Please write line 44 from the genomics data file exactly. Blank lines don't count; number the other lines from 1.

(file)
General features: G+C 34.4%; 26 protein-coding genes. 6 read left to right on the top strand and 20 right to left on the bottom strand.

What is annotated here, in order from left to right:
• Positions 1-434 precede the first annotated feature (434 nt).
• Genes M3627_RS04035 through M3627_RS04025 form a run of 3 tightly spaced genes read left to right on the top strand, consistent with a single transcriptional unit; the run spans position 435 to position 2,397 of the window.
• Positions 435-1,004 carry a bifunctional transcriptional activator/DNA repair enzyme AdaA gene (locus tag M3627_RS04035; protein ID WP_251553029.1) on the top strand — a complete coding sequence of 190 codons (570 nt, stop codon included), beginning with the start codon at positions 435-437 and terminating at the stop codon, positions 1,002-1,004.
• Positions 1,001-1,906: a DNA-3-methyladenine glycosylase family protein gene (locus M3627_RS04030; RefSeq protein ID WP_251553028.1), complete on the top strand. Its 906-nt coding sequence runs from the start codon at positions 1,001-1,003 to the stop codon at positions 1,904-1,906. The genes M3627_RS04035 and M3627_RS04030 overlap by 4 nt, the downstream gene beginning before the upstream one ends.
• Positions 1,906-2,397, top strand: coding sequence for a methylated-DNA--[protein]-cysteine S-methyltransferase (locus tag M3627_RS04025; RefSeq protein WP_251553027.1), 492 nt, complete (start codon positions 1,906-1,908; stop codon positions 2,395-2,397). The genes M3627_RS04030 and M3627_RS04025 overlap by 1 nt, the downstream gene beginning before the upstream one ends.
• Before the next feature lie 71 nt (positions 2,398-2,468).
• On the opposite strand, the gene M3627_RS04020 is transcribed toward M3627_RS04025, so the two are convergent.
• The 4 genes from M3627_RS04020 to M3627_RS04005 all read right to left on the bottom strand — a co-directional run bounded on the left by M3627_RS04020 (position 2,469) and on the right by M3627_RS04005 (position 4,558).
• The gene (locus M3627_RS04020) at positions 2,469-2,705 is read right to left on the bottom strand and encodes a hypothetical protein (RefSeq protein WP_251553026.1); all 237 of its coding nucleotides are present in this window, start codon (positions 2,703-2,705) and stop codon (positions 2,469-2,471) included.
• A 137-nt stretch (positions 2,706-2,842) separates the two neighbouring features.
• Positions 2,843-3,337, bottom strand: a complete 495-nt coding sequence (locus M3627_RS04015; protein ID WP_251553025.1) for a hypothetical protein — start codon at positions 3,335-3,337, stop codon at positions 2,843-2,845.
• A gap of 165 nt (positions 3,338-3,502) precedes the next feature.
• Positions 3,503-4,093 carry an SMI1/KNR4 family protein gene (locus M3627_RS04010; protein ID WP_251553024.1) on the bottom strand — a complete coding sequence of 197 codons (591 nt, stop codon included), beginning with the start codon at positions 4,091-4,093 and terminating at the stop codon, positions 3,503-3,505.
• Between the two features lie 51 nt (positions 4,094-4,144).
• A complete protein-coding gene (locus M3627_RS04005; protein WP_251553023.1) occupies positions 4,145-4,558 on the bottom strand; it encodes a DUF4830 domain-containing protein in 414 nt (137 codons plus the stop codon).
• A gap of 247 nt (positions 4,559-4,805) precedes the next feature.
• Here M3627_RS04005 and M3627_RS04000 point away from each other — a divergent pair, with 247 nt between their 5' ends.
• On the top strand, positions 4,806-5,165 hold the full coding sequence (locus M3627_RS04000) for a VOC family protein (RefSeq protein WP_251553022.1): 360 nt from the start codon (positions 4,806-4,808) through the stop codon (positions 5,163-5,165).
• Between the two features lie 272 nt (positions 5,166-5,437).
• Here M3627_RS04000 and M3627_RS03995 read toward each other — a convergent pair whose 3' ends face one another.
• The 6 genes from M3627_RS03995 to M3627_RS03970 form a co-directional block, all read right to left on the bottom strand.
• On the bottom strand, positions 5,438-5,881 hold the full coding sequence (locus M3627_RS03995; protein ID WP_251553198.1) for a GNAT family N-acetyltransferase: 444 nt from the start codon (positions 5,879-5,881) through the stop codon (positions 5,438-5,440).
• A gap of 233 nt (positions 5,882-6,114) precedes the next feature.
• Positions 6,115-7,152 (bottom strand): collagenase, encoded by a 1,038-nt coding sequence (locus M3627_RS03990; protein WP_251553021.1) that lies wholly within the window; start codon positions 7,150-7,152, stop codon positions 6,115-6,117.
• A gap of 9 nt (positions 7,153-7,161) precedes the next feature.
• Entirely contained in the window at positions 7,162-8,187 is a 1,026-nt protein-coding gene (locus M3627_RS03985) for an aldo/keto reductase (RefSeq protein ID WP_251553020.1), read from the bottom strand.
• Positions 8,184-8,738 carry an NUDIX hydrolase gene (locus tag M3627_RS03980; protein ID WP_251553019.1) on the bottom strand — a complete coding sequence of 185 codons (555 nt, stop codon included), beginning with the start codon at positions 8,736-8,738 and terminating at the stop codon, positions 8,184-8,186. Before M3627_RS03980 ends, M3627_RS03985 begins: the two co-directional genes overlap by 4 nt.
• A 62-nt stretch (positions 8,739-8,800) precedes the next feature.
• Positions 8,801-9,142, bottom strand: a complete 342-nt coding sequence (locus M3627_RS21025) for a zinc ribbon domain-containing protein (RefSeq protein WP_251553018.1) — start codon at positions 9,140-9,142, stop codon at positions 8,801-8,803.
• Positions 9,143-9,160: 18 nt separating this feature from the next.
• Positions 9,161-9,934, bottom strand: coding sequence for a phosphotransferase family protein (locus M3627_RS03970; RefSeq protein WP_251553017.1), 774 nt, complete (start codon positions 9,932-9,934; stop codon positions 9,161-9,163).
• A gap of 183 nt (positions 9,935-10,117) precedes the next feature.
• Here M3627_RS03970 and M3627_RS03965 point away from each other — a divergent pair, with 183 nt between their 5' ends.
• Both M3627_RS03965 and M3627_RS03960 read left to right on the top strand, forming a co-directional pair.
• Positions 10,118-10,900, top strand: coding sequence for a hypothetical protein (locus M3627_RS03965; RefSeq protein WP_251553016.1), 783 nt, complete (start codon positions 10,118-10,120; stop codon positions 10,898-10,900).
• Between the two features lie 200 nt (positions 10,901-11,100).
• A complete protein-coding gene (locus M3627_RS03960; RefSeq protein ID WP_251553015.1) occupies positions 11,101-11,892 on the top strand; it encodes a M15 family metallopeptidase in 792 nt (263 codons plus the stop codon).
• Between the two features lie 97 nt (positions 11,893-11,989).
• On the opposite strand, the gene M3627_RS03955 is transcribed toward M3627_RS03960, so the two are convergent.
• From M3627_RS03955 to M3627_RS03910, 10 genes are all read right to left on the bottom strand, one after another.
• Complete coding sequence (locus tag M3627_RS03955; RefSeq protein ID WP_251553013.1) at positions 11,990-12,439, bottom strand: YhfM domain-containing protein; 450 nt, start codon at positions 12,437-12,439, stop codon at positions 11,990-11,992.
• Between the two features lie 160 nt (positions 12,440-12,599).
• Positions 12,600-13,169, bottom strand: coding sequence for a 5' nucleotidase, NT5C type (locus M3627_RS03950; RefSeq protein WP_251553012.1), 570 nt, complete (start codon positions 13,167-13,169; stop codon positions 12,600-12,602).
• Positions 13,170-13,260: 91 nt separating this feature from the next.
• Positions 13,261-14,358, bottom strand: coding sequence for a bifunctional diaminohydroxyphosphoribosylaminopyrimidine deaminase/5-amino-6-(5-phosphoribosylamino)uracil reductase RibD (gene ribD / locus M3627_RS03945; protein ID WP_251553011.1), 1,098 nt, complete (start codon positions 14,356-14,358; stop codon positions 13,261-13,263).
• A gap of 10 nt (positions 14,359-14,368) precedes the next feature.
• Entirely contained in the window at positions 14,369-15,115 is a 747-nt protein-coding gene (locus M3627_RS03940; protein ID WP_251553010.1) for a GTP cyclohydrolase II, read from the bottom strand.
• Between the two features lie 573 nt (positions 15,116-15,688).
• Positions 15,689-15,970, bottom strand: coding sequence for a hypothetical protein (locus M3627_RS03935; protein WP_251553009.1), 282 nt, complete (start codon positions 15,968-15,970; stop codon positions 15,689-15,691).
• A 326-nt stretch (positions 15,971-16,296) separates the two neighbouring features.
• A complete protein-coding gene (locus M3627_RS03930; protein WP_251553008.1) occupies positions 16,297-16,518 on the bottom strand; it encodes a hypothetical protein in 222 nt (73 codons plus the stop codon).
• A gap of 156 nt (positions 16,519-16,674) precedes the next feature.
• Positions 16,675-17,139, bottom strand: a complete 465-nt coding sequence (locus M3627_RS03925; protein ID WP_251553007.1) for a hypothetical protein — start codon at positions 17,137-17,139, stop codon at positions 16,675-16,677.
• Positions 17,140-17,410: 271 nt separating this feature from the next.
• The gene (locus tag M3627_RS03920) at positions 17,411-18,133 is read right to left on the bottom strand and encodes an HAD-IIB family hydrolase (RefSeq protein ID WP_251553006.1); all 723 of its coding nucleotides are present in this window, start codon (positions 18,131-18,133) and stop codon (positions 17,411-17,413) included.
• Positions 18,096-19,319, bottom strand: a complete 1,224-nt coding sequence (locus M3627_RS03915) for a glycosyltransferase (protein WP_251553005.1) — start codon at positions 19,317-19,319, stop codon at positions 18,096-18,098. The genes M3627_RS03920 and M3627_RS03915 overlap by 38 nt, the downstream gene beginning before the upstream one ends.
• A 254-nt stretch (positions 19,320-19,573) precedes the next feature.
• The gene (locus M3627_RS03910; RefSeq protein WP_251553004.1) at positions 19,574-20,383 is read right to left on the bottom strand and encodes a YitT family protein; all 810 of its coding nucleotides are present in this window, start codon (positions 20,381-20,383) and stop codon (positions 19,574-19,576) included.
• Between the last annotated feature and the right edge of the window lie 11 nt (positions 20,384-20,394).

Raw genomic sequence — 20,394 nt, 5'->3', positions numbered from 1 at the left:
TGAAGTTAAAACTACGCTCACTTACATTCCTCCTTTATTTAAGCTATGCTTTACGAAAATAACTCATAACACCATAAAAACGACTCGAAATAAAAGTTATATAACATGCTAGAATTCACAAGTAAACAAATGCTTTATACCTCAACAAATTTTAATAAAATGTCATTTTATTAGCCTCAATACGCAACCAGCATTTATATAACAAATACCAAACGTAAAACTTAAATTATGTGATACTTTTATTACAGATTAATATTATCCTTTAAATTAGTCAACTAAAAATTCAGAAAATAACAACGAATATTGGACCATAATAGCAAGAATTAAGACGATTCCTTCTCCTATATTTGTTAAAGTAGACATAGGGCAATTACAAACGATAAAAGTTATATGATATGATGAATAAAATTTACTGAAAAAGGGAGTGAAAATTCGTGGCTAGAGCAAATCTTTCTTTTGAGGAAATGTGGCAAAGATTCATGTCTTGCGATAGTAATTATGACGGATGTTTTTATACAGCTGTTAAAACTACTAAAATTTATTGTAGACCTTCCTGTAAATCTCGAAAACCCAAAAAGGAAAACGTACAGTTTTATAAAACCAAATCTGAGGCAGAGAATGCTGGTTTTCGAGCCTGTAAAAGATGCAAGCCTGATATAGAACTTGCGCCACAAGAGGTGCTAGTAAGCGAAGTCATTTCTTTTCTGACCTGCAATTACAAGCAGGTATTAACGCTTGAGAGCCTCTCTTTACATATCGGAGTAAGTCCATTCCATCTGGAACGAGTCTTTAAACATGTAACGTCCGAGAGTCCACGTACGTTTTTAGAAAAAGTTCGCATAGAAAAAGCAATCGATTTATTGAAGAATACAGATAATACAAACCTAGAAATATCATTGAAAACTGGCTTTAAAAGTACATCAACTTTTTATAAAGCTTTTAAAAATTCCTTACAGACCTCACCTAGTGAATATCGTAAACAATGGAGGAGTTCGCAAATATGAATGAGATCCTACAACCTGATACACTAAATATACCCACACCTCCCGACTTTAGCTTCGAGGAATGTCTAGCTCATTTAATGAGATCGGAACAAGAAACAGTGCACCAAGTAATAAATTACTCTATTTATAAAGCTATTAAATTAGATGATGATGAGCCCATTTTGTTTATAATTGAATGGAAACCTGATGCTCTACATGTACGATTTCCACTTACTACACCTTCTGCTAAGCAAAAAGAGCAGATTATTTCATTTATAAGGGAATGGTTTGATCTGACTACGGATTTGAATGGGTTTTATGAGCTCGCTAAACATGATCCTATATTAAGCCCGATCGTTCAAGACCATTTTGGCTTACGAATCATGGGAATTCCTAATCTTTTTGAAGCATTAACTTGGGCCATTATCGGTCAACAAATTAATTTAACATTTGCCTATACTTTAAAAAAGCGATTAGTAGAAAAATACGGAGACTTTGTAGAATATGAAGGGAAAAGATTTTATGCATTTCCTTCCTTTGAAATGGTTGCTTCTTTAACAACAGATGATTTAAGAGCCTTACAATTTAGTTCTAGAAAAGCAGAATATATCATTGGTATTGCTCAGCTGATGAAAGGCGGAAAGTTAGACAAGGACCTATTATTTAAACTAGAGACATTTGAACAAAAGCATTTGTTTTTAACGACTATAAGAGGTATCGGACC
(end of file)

• Between the two features lie 160 nt (positions 12,440-12,599).